Former French professional basketball player
Bronze medal at the European championship in
Assisting coach in Paris Levallois
In the 90’s, project kids were only crazy about football. Tell us how you discovered basketball.
I had a lot of friends in Sarcelles, Garges, and the area. I played football. My icons were Roger Milla, Yannick Noah, etc. Than in my preteen years came along a friend who was often tra- velling to the United States. He would show us video tapes of basketball players and I loved it right away. I wanted to be like one of the Chicago Bulls stars, like Jordan, and make amazing performances. I became a “gym rat”: I would hang out at the gym every day and trained until it closed.
How did you join the Levallois club?
It happened when I was about 15, during a discovery training course. I was curious and fearless. Moustapha Sankho was ri- sing and he was an example for kids like me. Pretty soon, from “Cadet” I became “Espoir”. Like Joakim Noah and Tony Par- ker, I had the opportunity to be coached by a successful Ameri- can basketball player who meant a great deal to my career: Ron Stewart. This man inspired important values to the kids we were: the sense of effort, observation, the rage to win, personal and collective work. All of us who followed his teachings had beautiful careers. We would stop at nothing. As long as the final whistle hadn’t been blown, you could expect anything from us. That is why they called us the “Cardiaques Kids”.
The last medal for the French team was at the European Basketball Championship in 1959. But you won the bronze medal in 2005. What do you think was the key to success?
Of course, there is always a lot of work behind a victory. But our state of mind meant a lot. I believe that our brotherly and respectful spirit has marked us for life. We did everything together: emulation, support, and lots and lots of talking. When you watch Tony Parker or Boris Diaw, to name the most famous ones, you see this spirit of generosity. We have all developed this spirit inside us.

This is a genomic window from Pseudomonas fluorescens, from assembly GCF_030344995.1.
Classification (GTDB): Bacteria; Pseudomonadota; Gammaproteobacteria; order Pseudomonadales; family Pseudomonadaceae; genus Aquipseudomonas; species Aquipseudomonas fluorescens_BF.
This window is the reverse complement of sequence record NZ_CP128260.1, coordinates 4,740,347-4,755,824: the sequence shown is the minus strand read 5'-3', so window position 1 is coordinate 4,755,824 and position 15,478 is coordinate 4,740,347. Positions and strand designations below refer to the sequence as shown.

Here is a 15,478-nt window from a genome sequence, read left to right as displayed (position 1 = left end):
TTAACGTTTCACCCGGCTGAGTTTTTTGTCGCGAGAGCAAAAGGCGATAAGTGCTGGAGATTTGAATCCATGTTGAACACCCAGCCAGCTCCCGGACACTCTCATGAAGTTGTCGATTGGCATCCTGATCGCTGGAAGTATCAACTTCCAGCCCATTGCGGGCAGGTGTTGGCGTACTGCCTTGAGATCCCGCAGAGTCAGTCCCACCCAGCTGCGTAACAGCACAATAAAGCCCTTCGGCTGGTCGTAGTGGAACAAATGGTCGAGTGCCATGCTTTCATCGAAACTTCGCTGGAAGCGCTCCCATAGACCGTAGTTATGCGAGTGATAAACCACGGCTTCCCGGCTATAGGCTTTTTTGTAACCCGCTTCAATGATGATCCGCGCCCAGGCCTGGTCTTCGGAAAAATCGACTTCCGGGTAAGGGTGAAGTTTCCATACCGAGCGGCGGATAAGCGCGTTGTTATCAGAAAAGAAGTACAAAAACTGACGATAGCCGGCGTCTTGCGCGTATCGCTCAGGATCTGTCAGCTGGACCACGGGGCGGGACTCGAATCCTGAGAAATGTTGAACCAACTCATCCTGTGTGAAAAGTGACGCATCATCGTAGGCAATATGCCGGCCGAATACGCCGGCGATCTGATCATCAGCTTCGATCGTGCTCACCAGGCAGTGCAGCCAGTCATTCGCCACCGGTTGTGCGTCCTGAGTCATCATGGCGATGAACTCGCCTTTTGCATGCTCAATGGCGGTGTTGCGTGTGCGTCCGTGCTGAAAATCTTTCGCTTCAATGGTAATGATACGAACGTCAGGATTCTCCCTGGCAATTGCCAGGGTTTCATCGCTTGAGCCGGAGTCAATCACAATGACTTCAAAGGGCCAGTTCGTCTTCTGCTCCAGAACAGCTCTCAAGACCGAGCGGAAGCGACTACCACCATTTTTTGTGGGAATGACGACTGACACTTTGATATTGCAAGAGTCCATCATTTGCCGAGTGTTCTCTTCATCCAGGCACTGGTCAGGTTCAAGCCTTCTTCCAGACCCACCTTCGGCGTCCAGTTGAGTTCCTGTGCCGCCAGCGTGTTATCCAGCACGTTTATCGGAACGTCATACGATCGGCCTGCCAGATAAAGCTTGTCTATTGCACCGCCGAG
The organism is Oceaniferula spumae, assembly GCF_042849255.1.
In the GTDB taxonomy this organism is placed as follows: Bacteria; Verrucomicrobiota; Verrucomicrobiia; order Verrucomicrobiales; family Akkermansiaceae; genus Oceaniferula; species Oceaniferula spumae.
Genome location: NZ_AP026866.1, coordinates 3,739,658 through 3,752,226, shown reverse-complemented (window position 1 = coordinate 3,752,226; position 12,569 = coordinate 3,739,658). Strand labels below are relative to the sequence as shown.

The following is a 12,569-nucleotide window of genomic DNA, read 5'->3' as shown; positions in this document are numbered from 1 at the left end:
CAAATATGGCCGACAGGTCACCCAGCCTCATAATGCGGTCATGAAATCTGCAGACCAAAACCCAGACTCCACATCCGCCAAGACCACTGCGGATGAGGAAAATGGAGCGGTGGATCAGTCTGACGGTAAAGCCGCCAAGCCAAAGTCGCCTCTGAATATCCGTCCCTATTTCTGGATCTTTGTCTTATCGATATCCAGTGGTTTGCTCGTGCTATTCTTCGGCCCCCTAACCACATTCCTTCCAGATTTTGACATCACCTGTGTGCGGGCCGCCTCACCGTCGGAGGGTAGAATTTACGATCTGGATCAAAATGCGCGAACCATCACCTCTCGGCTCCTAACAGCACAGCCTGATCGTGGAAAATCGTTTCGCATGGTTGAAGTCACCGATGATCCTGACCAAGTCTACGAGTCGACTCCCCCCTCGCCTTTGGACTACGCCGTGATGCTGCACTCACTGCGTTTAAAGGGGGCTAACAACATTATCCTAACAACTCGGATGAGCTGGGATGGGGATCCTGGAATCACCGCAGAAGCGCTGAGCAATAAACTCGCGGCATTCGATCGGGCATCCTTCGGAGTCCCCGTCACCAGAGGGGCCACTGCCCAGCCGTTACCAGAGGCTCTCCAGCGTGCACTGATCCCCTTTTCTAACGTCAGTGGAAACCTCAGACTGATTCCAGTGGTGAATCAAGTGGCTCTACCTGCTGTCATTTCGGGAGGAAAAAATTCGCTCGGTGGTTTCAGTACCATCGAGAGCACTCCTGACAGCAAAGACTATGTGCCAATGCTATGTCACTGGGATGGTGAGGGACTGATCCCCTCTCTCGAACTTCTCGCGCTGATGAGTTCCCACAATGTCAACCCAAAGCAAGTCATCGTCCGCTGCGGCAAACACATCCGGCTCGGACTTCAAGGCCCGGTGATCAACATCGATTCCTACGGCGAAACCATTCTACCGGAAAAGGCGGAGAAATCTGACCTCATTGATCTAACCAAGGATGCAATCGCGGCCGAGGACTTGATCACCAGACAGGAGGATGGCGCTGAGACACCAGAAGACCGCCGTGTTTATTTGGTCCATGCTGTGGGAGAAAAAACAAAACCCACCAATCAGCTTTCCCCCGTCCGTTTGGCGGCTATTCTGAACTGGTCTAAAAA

How did you become a coach?
First there was a major injury in 2005. I learned to walk again, then run and jump. Simultaneously, a new American management method based on statistics and such completely changed the framework I was working in. It felt like we were focusing on humans again. I played in the clubs of Pau, Strasbourg, Fos, Chalon, then Denain. There, I found frameworks that really fit me.
When I turned 40, I did a coach training because I still really needed to share. So when the Levallois Sporting Club contacted me to become an assisting coach I was so glad to come back to the club where it all began for me. I got encouragement calls from my colleagues who had been there.
Tell us how you see basketball today.
In basketball in general, we are constantly helped: with the statistics tools, the body specialist who prevent players from working, while back in the days, we would play despite our minor injuries, and the omnipresent video tools. Everything is made to supervise players with outside elements. My role is to make a connection between the game and these elements that shouldn’t break your will. In terms of relations between players, in my generation, we would all go out together after practice. Newbies often go their own way, they are super-connected, they analyze Facebook, Snap, Instagram… You can feel it in the field. In my club, we are all about people first. We are doing quite good and our boys are doing great: 60% changes and two players in the French national team (Vincent Poirier and Louis Labeyrie). Finally, if you want to win, you need to work on your spirit and be generous!
By Médina KONÉ